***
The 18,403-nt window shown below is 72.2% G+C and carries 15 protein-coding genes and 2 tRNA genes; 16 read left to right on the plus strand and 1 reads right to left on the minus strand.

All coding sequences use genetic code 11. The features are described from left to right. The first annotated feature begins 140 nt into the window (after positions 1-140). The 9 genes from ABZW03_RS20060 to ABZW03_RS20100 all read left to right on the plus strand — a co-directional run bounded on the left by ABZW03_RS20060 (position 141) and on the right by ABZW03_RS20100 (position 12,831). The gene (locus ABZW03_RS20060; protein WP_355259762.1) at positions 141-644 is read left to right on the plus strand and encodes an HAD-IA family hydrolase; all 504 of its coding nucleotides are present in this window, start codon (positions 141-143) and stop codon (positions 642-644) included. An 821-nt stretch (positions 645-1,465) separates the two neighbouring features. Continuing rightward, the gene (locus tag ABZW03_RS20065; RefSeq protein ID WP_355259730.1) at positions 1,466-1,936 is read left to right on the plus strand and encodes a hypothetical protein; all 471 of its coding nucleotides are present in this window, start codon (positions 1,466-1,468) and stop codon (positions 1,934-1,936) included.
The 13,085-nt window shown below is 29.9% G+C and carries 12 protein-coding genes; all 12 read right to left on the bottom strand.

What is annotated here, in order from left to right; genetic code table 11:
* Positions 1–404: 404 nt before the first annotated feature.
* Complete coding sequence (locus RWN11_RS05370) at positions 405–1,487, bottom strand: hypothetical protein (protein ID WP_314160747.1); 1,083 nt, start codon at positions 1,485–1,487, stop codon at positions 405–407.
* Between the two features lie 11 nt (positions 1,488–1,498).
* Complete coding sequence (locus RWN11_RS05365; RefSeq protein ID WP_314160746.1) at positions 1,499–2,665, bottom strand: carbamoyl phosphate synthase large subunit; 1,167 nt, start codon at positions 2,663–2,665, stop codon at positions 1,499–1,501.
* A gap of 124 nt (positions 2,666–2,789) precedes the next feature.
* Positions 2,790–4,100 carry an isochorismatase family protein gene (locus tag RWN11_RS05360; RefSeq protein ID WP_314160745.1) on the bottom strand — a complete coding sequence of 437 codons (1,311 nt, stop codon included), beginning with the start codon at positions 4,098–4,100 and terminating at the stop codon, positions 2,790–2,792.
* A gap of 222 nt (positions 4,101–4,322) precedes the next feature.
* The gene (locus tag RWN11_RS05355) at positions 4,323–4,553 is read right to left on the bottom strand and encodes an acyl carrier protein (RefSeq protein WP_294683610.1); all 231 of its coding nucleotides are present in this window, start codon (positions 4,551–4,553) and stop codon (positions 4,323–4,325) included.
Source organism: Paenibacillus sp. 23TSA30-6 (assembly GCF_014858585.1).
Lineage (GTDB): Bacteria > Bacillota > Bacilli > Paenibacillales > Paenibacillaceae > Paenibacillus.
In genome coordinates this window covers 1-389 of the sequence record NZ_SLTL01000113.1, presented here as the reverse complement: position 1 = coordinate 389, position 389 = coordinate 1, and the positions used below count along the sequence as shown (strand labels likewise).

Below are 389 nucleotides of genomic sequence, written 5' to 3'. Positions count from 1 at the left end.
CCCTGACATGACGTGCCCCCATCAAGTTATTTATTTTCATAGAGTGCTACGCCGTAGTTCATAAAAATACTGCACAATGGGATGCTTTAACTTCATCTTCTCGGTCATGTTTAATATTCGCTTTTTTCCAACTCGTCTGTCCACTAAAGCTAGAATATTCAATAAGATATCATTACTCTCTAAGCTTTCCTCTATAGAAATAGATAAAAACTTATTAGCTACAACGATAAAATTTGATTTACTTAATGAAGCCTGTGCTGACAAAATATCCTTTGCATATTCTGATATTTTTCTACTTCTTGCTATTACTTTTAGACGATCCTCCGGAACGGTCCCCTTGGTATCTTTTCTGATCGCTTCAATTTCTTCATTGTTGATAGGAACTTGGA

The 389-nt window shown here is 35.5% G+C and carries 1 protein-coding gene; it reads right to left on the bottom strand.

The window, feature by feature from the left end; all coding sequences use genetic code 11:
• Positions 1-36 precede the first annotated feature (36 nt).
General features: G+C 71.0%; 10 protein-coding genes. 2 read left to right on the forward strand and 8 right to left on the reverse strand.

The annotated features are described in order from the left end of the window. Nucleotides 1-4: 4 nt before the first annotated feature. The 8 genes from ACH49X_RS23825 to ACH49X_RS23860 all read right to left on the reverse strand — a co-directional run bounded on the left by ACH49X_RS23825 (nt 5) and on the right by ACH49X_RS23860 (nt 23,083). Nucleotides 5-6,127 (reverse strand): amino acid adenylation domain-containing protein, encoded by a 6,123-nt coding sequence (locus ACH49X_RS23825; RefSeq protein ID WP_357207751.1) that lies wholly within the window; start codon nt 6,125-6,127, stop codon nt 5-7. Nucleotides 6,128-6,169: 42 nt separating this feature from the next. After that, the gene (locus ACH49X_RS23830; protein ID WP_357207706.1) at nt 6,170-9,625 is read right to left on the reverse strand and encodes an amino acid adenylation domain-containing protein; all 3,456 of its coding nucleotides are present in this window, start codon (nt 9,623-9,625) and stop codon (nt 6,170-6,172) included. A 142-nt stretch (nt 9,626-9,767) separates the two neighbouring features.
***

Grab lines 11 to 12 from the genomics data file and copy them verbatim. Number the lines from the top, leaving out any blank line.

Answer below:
* A gap of 222 nt (positions 4,101–4,322) precedes the next feature.
* The gene (locus tag RWN11_RS05355) at positions 4,323–4,553 is read right to left on the bottom strand and encodes an acyl carrier protein (RefSeq protein WP_294683610.1); all 231 of its coding nucleotides are present in this window, start codon (positions 4,551–4,553) and stop codon (positions 4,323–4,325) included.